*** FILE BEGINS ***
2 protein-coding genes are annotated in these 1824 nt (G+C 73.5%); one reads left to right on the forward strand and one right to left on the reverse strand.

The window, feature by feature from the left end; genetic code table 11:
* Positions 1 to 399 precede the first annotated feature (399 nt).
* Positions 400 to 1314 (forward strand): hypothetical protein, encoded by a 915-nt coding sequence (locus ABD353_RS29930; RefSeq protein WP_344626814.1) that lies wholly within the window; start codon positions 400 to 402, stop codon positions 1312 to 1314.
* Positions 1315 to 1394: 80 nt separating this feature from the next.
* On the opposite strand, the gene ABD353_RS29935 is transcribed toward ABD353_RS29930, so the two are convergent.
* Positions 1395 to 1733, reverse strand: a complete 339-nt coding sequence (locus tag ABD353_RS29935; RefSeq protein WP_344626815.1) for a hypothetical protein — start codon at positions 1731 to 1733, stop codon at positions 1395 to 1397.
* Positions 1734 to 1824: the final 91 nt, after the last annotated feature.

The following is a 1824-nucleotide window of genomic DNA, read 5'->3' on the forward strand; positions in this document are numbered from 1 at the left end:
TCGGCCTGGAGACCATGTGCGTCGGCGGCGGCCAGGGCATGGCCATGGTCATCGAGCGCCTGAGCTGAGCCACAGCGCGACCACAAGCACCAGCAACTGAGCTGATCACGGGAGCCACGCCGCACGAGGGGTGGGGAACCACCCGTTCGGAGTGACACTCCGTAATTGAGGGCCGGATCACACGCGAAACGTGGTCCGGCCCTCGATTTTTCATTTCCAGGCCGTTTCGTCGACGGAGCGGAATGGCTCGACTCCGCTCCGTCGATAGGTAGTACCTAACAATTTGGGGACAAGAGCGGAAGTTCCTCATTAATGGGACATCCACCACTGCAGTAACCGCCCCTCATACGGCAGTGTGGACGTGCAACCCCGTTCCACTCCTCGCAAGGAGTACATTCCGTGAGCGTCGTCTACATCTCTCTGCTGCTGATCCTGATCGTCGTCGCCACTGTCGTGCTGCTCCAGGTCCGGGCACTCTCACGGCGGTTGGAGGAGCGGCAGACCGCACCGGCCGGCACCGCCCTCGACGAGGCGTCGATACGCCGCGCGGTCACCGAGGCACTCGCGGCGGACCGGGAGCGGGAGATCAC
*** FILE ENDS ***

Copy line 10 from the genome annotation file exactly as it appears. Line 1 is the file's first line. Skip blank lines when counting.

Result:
TCGGCCTGGAGACCATGTGCGTCGGCGGCGGCCAGGGCATGGCCATGGTCATCGAGCGCCTGAGCTGAGCCACAGCGCGACCACAAGCACCAGCAACTGAGCTGATCACGGGAGCCACGCCGCACGAGGGGTGGGGAACCACCCGTTCGGAGTGACACTCCGTAATTGAGGGCCGGATCACACGCGAAACGTGGTCCGGCCCTCGATTTTTCATTTCCAGGCCGTTTCGTCGACGGAGCGGAATGGCTCGACTCCGCTCCGTCGATAGGTAGTACCTAACAATTTGGGGACAAGAGCGGAAGTTCCTCATTAATGGGACATCCACCACTGCAGTAACCGCCCCTCATACGGCAGTGTGGACGTGCAACCCCGTTCCACTCCTCGCAAGGAGTACATTCCGTGAGCGTCGTCTACATCTCTCTGCTGCTGATCCTGATCGTCGTCGCCACTGTCGTGCTGCTCCAGGTCCGGGCACTCTCACGGCGGTTGGAGGAGCGGCAGACCGCACCGGCCGGCACCGCCCTCGACGAGGCGTCGATACGCCGCGCGGTCACCGAGGCACTCGCGGCGGACCGGGAGCGGGAGATCAC